So, while it might be tempting to copy-paste in the manufacturer’s description, it will ultimately hamstring your SEO efforts. The solution? Putting in the work to write original content for each product. It certainly takes longer, but you’ll get better performance out of your descriptions. Google’s algorithms really don’t like duplicate content. 

Another keynote: Many common eCommerce platforms (for instance, Drupal Commerce) offer ways to easily create product variations on a single page, such as multiple sizes and colors of a dress. You should already be doing this if you’re an apparel retailer, but it’s also worth looking at for merchants in other sectors who sell large numbers of similar goods, as it will save you from having to create dozens of separate but identical pages.

3. If you have to copy content, make it temporary and use a “no index” tag.

Let’s be realistic: If you have hundreds of almost-identical products to upload and they need to go up right away, totally unique content for each page may not be on the table right now. Adding the “no index” tag to your similar looking pages will keep the duplicate pages off Google’s search radar and prevent you from being penalized. You don’t want to keep them around, though, because it keeps the page off search engines. Try writing a handful of product descriptions each day, prioritizing the items with high demand and chipping away until they’ve all got unique content.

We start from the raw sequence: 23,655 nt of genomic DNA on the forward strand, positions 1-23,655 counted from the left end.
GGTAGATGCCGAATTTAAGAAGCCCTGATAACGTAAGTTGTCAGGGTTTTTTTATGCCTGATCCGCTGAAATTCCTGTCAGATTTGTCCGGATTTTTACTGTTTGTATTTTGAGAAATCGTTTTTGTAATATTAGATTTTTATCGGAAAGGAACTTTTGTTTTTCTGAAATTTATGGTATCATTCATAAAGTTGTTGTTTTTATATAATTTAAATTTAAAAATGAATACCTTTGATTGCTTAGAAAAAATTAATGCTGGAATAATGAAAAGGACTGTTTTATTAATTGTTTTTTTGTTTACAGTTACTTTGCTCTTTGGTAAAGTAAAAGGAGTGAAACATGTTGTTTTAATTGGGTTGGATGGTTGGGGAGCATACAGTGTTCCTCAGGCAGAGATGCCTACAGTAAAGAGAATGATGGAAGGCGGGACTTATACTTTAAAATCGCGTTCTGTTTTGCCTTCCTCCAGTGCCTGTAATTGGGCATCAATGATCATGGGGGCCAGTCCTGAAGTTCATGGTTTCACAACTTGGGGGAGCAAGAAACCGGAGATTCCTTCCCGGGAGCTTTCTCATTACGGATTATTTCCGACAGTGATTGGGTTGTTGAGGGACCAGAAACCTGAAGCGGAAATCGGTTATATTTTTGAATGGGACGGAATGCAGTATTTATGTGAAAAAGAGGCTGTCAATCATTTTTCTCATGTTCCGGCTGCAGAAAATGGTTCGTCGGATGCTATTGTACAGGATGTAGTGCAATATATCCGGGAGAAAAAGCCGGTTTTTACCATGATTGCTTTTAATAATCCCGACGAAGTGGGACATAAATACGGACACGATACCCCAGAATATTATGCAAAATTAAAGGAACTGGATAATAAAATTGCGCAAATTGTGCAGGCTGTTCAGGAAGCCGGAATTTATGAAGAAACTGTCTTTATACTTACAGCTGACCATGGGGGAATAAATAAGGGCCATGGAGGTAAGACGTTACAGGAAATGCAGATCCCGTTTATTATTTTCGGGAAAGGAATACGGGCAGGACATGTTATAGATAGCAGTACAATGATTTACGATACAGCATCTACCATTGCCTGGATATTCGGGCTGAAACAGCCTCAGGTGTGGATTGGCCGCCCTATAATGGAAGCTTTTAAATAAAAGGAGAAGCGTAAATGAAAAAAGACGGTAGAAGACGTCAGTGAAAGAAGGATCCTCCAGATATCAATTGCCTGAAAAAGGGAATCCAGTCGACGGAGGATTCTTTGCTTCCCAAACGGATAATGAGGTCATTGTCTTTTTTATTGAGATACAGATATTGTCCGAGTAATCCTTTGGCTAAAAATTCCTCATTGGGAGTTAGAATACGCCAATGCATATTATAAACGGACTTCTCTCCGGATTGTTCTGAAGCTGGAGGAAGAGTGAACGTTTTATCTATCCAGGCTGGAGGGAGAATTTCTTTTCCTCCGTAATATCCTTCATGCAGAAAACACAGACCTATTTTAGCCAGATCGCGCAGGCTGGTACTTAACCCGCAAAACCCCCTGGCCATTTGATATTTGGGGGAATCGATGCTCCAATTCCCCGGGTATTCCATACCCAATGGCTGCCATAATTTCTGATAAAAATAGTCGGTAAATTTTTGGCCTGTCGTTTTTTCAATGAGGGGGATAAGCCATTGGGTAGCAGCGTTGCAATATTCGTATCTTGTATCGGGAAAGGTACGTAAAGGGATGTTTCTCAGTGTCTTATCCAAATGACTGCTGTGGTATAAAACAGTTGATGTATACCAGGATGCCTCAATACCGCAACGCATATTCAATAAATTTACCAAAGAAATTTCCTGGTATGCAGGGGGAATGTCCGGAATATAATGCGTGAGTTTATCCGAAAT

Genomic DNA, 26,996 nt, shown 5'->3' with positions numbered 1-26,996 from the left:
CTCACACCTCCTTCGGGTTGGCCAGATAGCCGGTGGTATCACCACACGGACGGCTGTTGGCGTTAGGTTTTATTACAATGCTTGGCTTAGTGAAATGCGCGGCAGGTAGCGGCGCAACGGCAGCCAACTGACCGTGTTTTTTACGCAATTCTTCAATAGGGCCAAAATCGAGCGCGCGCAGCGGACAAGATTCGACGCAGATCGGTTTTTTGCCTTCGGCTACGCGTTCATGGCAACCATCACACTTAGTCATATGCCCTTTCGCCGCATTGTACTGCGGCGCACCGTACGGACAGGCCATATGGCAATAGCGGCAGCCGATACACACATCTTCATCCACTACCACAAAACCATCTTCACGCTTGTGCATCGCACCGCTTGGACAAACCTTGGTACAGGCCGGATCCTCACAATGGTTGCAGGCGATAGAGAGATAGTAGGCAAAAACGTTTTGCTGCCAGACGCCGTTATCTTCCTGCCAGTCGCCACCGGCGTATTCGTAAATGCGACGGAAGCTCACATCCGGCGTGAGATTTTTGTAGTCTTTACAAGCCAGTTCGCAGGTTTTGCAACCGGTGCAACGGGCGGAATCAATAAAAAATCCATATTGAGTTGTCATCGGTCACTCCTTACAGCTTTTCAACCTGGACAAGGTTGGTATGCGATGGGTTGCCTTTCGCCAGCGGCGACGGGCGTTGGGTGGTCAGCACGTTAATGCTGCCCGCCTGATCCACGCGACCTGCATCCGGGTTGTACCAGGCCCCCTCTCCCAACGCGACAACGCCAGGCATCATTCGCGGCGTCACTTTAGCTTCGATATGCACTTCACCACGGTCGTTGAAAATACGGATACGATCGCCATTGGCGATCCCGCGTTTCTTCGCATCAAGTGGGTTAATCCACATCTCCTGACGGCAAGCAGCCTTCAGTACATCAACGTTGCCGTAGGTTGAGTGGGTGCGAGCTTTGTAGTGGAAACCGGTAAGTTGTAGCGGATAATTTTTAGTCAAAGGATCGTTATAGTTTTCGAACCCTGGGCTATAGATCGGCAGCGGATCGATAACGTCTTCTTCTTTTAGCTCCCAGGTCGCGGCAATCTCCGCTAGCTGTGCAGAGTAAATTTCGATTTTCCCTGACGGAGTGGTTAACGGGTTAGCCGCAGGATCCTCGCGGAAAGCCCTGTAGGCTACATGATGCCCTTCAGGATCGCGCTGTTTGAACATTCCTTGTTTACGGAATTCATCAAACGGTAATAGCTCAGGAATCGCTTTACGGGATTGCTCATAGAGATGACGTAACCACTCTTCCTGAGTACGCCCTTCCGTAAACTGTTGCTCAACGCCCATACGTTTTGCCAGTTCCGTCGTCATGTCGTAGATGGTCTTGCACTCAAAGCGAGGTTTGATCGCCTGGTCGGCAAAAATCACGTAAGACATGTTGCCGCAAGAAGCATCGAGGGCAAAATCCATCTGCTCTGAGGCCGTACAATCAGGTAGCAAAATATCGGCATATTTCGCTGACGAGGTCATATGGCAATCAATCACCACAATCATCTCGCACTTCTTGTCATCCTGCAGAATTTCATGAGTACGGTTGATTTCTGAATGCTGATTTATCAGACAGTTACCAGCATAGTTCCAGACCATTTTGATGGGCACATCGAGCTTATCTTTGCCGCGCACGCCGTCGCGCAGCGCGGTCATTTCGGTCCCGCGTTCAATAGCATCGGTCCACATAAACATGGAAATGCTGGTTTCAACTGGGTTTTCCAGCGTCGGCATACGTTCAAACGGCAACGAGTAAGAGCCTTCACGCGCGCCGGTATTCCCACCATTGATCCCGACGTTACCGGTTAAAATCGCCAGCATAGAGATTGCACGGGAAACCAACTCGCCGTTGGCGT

A tablet screen showing a shopping cart
Source: Shutterstock

4. Create mobile-friendly page designs and descriptions.

Over half of eCommerce sales flow through mobile devices, and the majority of eCommerce growth is now being driven by customers on mobile. That means that you’re shooting yourself in the foot if you’re not optimizing your detail pages for mobile

Try following some standard best practices for creating mobile-friendly product pages:

  • Overlong item titles and descriptions can be a pain to look at on mobile browsers, so don’t pad them unnecessarily. 
  • Make sure that photographs load properly on mobile devices. 
  • Optimize mobile pages for common mobile gestures—photos should be swipeable and zoomable, etc. 
  • Your add-to-cart page should fit on a single mobile screen so that a user doesn’t have to scroll back and forth to change sizes, see the price, etc.

Keep these in mind when you’re building your eCommerce mobile site and it will look great no matter which device the customer is using.